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Posted at 4:05 PM ET, 01/26/2011

Could Civil War link endanger Ward 4 Wal-Mart?

By Mike DeBonis


Stunning news out of the Commonwealth of Virginia today: Wal-Mart has given up on building a store in Orange County, on the site of the Battle of the Wilderness.

The decision means a coalition of preservation groups, led by the Civil War Trust, the National Trust for Historic Preservation and others, triumphed against hard odds in a contest with the world's largest retailer and local officials who wanted the accompanying tax dollars and jobs.

The news might buck up opponents of at least one of the four proposed Wal-Marts in the District, who thus far have failed to rally much support for their cause.

That's because one of the planned stores, on Georgia Avenue NW, is essentially across the street from historic Fort Stevens, a key part of the Civil War defenses of Washington and the site of the Battle of Fort Stevens, a July 1864 Confederate raid famous for being personally witnessed by President Abraham Lincoln.

Last year, the Civil War Trust included Fort Stevens in its list of the nation's 10 most endangered Civil War sites for a second time, citing imminent development threats.

Today a labor-backed group rallied at the John A. Wilson Building hoping to convince lawmakers to put strict restrictions on Wal-Mart before allowing them to do business. But even reliable labor supporters are finding it hard to brush off the thousands of jobs the corporation is offering. But the Georgia Avenue location, unlike the others, has seen a decent amount of neighborhood skepticism.

So perhaps the trust and other preservationists will go to bat to keep low, low prices away from the location of Confederate Gen. Jubal Early's daring assault, now located at 13th and Quackenbos streets NW.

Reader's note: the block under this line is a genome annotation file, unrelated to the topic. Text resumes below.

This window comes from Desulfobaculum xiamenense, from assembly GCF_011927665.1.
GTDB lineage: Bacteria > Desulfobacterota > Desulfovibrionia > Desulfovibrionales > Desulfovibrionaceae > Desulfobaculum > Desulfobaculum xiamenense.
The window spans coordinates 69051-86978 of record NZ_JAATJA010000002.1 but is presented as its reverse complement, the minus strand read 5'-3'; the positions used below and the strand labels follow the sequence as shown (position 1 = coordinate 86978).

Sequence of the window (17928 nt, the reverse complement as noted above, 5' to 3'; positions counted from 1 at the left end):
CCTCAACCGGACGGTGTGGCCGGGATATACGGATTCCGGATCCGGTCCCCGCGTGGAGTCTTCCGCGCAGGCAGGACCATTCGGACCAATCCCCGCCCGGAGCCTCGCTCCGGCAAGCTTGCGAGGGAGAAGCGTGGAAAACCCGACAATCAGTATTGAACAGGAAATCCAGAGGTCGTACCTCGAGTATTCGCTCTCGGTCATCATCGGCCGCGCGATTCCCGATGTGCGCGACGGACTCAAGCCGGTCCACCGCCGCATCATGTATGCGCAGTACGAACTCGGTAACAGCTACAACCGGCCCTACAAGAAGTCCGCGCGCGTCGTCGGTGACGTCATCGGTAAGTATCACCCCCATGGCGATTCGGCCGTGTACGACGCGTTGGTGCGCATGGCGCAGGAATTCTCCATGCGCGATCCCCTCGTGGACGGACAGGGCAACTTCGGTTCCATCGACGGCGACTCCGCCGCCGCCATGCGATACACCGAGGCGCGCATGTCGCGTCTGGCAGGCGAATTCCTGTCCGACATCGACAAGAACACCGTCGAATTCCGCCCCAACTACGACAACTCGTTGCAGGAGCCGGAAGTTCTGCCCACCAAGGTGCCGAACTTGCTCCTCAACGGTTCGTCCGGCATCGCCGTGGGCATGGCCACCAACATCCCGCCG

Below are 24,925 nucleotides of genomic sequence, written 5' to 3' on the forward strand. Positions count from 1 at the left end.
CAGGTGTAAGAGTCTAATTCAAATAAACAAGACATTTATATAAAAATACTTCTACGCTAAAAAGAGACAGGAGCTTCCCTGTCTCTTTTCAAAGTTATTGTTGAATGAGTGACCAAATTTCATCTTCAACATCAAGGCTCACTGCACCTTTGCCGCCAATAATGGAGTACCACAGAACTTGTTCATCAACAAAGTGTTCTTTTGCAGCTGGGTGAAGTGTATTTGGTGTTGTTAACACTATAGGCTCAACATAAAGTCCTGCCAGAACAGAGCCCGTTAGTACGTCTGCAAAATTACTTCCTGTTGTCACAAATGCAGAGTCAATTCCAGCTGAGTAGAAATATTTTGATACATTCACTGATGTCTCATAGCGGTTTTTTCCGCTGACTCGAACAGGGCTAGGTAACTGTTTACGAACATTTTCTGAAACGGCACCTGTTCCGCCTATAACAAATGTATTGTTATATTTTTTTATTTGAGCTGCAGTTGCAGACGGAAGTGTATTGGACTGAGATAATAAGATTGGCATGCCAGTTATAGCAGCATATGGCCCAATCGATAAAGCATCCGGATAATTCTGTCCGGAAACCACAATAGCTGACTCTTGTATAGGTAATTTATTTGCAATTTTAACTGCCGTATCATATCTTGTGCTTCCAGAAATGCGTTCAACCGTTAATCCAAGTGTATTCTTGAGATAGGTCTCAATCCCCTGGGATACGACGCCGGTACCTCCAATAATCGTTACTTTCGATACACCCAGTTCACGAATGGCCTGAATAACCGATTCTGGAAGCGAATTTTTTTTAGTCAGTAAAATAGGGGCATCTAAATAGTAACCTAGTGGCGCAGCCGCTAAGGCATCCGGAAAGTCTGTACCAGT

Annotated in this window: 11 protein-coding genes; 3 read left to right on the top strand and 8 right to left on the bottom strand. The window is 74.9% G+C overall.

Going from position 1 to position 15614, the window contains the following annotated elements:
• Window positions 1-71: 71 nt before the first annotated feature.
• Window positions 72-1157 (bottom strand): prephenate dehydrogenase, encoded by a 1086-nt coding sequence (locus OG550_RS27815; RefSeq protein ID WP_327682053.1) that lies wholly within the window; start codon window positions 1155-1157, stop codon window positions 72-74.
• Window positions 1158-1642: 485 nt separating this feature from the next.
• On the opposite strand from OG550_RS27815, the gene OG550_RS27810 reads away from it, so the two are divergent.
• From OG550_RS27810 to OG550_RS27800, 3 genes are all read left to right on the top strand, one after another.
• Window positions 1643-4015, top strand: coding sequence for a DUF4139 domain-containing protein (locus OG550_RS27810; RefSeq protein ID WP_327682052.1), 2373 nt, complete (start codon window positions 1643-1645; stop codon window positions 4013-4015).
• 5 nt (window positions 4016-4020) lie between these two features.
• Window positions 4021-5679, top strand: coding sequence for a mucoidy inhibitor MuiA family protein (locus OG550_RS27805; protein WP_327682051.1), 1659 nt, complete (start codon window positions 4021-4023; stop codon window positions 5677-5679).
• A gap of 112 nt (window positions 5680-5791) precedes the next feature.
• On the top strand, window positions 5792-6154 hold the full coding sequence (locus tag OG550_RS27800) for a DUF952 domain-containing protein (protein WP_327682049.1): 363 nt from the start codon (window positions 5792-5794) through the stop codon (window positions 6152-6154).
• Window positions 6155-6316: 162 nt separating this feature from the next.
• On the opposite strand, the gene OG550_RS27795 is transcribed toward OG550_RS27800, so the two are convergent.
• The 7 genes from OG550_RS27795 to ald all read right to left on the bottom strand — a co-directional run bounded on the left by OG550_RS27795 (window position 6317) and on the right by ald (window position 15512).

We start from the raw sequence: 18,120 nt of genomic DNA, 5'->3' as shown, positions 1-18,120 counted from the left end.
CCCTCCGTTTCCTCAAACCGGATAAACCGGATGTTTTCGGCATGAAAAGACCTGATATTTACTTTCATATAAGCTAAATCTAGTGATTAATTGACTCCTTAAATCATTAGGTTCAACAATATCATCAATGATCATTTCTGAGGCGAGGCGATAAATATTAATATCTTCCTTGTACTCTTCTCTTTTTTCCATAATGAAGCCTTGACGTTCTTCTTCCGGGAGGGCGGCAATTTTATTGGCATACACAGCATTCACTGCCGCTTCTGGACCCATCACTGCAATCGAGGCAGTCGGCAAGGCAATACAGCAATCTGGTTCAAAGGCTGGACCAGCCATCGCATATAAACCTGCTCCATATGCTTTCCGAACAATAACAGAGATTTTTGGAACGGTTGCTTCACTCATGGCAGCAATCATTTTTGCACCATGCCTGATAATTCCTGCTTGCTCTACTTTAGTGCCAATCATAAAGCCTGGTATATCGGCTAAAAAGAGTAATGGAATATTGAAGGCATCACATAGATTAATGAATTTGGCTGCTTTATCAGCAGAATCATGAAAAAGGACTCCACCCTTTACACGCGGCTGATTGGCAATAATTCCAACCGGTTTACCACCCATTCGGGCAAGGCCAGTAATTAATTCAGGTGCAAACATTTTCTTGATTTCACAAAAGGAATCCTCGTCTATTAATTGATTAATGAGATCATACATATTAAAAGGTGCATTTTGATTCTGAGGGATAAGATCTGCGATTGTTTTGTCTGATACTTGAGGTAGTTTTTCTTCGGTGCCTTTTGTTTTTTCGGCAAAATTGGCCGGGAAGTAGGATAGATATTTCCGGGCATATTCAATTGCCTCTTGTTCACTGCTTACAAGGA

Or will they?

Mary Koik, a spokeswoman for the trust (and, full disclosure, a longtime personal friend), said the battlefield is indeed a national treasure and a high priority for the group.

But it's difficult comparing Fort Stevens, already long since surrounded by residential and commercial development, to the Wilderness site -- in a largely rural area just outside the bounds of a national historical park.

"It's something we have not yet weighed in on," Koik said.

Photo by Ricky Carioti/The Washington Post

By Mike DeBonis  | January 26, 2011; 4:05 PM ET
Categories:  The District  
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If DC needs a Walmart so much put it in near Connecticut or Wisconsin or in Georgetown!!! None of those locations have ever been discussed -- and why because they are predominantly white,wealthy areas who don't want it. Walmart has not been a great career track for any communities, but an exploiter of poor people in poor communities. There is bus service to these white areas of DC so put them in those communities instead of in upper NW where you have established lower and middle class African Americans living and working in better paying jobs with real career paths instead of low income, part-time low wages with a company that has an extremely high turnover of its part-time low wage earning jobs. Are the African American residents of DC going to allow this mass exploitation of their community and its workers by WalMart -- God I certainly hope not. This will not improve the employment status for most low income, unemployed workers because they will not be retained and the endless high turnover of Walmart's low wage, part-time employees will only continue because of the high cost of living in the DC area. The cost of transportation to and from work, along with rent and food is so high the minimum wage jobs won't help these workers only serve to frustrate them even more than they already are. Walmart DOES NOT PAY A LIVING WAGE TO THE MAJORITY OF ITS EMPLOYEES WHO ARE PART-TIME SO IT WILL NOT BENEFIT DC OR ITS UNEMPLOYED CITIZENS. DON'T BE FOOLED BY THESE PROMISES -- let them be honest about their turnover rate and the opportunities for advancement.

Posted by: hotezzy | January 26, 2011 7:51 PM | Report abuse

It is so embarrassing to see Black people begging the oppressor to come into the city to oppress them further with low, slave wage jobs. Are we the only ones to act this way? :(

Posted by: 424me | January 26, 2011 11:31 PM | Report abuse

Building near a historic site isn't the same as building on one.

Isn't this one more newsworthy?

Posted by: pocky | January 27, 2011 1:49 PM | Report abuse

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